In determining whether there exists a genuine dispute of material fact sufficient to preclude summary judgment, the court must regard the non-movant's statements as true and accept all evidence and make all inferences in the non-movant's favor. See Anderson v. Liberty Lobby, Inc., 477 U.S. 242, 255 (1986). A non-moving party, however, must establish more than the "mere existence of a scintilla of evidence" in support of its position. Id. at 252. By pointing to the absence of evidence proffered by the non-moving party, a moving party may succeed on summary judgment. Celotex, 477 U.S. at 322. "If the evidence is merely colorable, or is not significantly probative, summary judgment may be granted." Anderson, 477 U.S. at 249-50 (citations omitted). Summary judgment is appropriate if the non-movant fails to offer "evidence on which the jury could reasonably find for the [non-movant]." Id. at 252.

DISCUSSION

I. HSBC and Ocwen

HSBC and Ocwen both seek summary judgment on Count 13 of plaintiffs' Second Amended Complaint, in which plaintiffs request a declaratory judgment setting forth "their rights and responsibilities under the contracts between the parties." 2nd Am. Compl. ¶ 97. Specifically, plaintiffs demand that the December 28, 2005 deed of sale "be declared null and void"; that the "$425,000 Deed of Trust liens on the Plaintiffs' property be declared null and void"; and that the Court enter a judgment "vesting the subject real property title in the sole name of the Plaintiff Gavin M. Chen and Sara J. Lee." Id. HSBC has moved for summary judgment on the ground that it is a bona fide purchaser for value, and as such, its interests in the property are valid and enforceable even if the Smiths obtained title to the property by fraud.

Ocwen argues that summary judgment should be entered in its favor because it does not hold any beneficial interest in the property, and therefore, it "has no ability to independently comply with any declaratory judgment with respect to title." See HSBC Mot. at 15.

Ocwen is correct that it is not a proper defendant in plaintiffs' declaratory judgment action. Ocwen is merely the servicing agent for the two notes; it does not hold the beneficial interest in the notes or deeds of trust, nor does it possess the right to payment on the notes. Jones Aff. ¶ 4. Plaintiffs mistakenly assert that Ocwen is a necessary party because "there is a fierce dispute about how the deed, currently held by HSBC and Ocwen, was obtained." See Pls.' Opp. to HSBC Mot. [Docket Entry 74] at 10. But again, the deeds of trust belong only to HSBC, not to Ocwen. Because Ocwen does not possess any beneficial interest in the notes or deeds of trust, it "cannot afford Plaintiffs the declaratory relief they seek." HSBC Mot. at 15. Hence, Ocwen's motion for summary judgment will be granted.

Whether HSBC is entitled to summary judgment presents a more complicated question, as it depends both on the nature of the alleged fraudulent transaction between plaintiffs and the Smiths, and on whether HSBC can be considered a bona fide purchaser for value. A bona fide purchaser is "one who 'acquire[d] . . . interest in a property for valuable consideration and without notice of any outstanding claims which are held against the property by third parties.'" Smith v. Wells Fargo Bank, 991 A.2d 20, 26 (D.C. 2010) (quoting Clay Props., Inc. v. Wash. Post Co., 604 A.2d 890, 894 (D.C. 1992)). A bona fide purchaser is "protected from outstanding interests in the property of which it had no notice," see Smith, 991 A.2d at 26, and hence a bona fide purchaser "may obtain a valid interest in real property from someone who obtained that property by fraud," so long as the bona fide purchaser "had no notice of the fraud." Haley v. Corcoran, 659 F. Supp. 2d 714, 722 (D. Md. 2009) (citing Wicklein v. Kidd, 131 A.2d 780, 783 (Md. 1926)).*fn8 Courts in the District of Columbia have held that "deed of trust holders" like HSBC are "on the same legal footing as bona fide purchasers in matters involving title to real property" when they "take an interest in real property in exchange for value and without notice of an outstanding claim." Assocs. Fin. Servs. of Am., Inc. v. Dist. of Columbia, 689 A.2d 1217, 1221-22 (D.C. 1997) (citing Osin v. Johnson, 243 F.2d 653, 657 (D.C. Cir. 1957)).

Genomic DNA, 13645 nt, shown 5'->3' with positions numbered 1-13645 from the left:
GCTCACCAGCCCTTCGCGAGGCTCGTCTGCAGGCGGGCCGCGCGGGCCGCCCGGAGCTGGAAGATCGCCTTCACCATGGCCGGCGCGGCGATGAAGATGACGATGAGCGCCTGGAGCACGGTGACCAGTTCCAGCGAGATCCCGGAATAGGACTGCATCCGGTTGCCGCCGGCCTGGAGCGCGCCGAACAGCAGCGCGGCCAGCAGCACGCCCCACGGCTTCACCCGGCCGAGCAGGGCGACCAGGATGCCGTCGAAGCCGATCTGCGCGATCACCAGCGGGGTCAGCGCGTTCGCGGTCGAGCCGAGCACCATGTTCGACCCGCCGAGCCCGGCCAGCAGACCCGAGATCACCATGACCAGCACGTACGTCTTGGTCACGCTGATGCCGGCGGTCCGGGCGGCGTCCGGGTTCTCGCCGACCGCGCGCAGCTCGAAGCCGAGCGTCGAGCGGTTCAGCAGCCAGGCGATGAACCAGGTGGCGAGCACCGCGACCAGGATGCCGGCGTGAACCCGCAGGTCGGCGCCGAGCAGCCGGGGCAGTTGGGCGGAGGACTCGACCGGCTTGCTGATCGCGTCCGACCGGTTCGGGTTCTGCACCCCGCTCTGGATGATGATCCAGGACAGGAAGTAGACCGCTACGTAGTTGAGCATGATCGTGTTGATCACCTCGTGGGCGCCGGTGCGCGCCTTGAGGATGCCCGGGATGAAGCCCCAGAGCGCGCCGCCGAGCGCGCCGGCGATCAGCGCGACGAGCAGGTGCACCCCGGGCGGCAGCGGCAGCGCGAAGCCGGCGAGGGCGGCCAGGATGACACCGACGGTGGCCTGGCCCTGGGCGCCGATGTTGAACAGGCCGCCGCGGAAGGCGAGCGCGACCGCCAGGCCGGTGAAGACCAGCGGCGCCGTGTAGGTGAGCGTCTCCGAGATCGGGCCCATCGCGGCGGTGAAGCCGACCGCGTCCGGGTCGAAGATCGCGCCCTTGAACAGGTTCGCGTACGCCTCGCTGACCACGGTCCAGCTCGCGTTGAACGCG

However, HSBC cannot be afforded the protections available to bona fide purchasers if the alleged fraudulent conveyance of the property from plaintiffs to the Smiths was "void ab initio." See Smith, 991 A.2d at 26. In contrast to a voidable contract -- which "may be avoided or confirmed," but is not "absolutely void and of no effect" -- a contract that is void ab initio is "null from the beginning and nothing can cure it." Julian v. Buonassissi, 963 A.2d 234, 244 (Md. Ct. Spec. App. 2009), vacated on other grounds, 997 A.2d 104 (Md. 2010). This distinction is significant for purposes of determining the rights of bona fide purchasers, for while a "voidable deed is 'unassailable in the hands of a bona fide purchaser,' the 'protections afforded to bona fide purchasers do not apply to deeds that are void.'" Smith, 991 A.2d at 26 (quoting SEC v. Madison Real Estate Group, LLC, 647 F. Supp. 2d 1271, 1279 (D. Utah 2009)).

Before assessing whether HSBC constitutes a bona fide purchaser, then, this Court first must determine whether the deed by which plaintiffs transferred title to their property to the Smiths was void ab initio. Forged deeds are void ab initio, see, e.g., M.M. & G., Inc. v. Jackson, 612 A.2d 186, 191 (D.C. 1992) ("It is well settled that a forged deed cannot validly transfer property and that even a bona fide purchaser takes nothing from that conveyance"); Julian, 997 A.2d at 120 (quoting Harding v. Ja Laur Corp., 315 A.2d 132, 135 (D.C. 1974)) ("A forged deed . . . is void ab initio"), but plaintiffs have conceded that their signatures were not forged on the December 28, 2005 deed of sale. See n.1 supra. A non-forged deed may, however, still be considered void ab initio if it was obtained via "fraud in the factum," defined as "the sort of fraud that procures a party's signature to an instrument without knowledge of its true nature or contents." See Langley v. FDIC, 484 U.S. 86, 93-94 (1987); see also Meyers v. Murphy, 28 A.2d 861, 862 (Md. 1942) (explaining that fraud in the factum arises "from the want of identity or disparity between the instrument executed and the ...